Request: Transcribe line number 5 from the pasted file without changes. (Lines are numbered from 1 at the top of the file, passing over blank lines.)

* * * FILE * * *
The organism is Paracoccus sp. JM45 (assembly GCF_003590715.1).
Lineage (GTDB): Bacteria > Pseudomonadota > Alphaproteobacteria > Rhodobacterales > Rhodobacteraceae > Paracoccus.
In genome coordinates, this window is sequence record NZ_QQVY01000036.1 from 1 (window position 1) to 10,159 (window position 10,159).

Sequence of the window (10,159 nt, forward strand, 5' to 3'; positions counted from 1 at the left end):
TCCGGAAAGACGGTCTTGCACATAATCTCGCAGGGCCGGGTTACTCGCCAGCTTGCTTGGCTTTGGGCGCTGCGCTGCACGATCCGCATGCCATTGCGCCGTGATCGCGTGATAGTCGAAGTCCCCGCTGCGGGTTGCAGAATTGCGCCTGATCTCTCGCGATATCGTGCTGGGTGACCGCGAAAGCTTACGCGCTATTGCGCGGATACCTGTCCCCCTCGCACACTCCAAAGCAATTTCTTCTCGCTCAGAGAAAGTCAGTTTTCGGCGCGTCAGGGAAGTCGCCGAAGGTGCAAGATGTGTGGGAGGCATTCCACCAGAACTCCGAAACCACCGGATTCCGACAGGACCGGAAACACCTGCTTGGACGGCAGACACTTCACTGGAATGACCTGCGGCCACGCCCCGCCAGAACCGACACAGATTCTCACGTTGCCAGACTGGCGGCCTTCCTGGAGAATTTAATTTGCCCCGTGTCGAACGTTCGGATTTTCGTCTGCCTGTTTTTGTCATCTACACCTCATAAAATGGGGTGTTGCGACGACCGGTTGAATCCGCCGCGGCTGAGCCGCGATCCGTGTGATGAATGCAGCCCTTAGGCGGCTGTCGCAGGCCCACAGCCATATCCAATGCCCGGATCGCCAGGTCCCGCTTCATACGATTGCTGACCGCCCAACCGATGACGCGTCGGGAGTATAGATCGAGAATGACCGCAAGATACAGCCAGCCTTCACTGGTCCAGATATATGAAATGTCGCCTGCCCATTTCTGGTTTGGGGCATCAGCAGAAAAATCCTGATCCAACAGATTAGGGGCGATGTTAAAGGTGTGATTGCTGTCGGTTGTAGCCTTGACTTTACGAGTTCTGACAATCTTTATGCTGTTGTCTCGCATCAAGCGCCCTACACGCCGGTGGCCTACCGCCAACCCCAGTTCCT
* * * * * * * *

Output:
TCCGGAAAGACGGTCTTGCACATAATCTCGCAGGGCCGGGTTACTCGCCAGCTTGCTTGGCTTTGGGCGCTGCGCTGCACGATCCGCATGCCATTGCGCCGTGATCGCGTGATAGTCGAAGTCCCCGCTGCGGGTTGCAGAATTGCGCCTGATCTCTCGCGATATCGTGCTGGGTGACCGCGAAAGCTTACGCGCTATTGCGCGGATACCTGTCCCCCTCGCACACTCCAAAGCAATTTCTTCTCGCTCAGAGAAAGTCAGTTTTCGGCGCGTCAGGGAAGTCGCCGAAGGTGCAAGATGTGTGGGAGGCATTCCACCAGAACTCCGAAACCACCGGATTCCGACAGGACCGGAAACACCTGCTTGGACGGCAGACACTTCACTGGAATGACCTGCGGCCACGCCCCGCCAGAACCGACACAGATTCTCACGTTGCCAGACTGGCGGCCTTCCTGGAGAATTTAATTTGCCCCGTGTCGAACGTTCGGATTTTCGTCTGCCTGTTTTTGTCATCTACACCTCATAAAATGGGGTGTTGCGACGACCGGTTGAATCCGCCGCGGCTGAGCCGCGATCCGTGTGATGAATGCAGCCCTTAGGCGGCTGTCGCAGGCCCACAGCCATATCCAATGCCCGGATCGCCAGGTCCCGCTTCATACGATTGCTGACCGCCCAACCGATGACGCGTCGGGAGTATAGATCGAGAATGACCGCAAGATACAGCCAGCCTTCACTGGTCCAGATATATGAAATGTCGCCTGCCCATTTCTGGTTTGGGGCATCAGCAGAAAAATCCTGATCCAACAGATTAGGGGCGATGTTAAAGGTGTGATTGCTGTCGGTTGTAGCCTTGACTTTACGAGTTCTGACAATCTTTATGCTGTTGTCTCGCATCAAGCGCCCTACACGCCGGTGGCCTACCGCCAACCCCAGTTCCT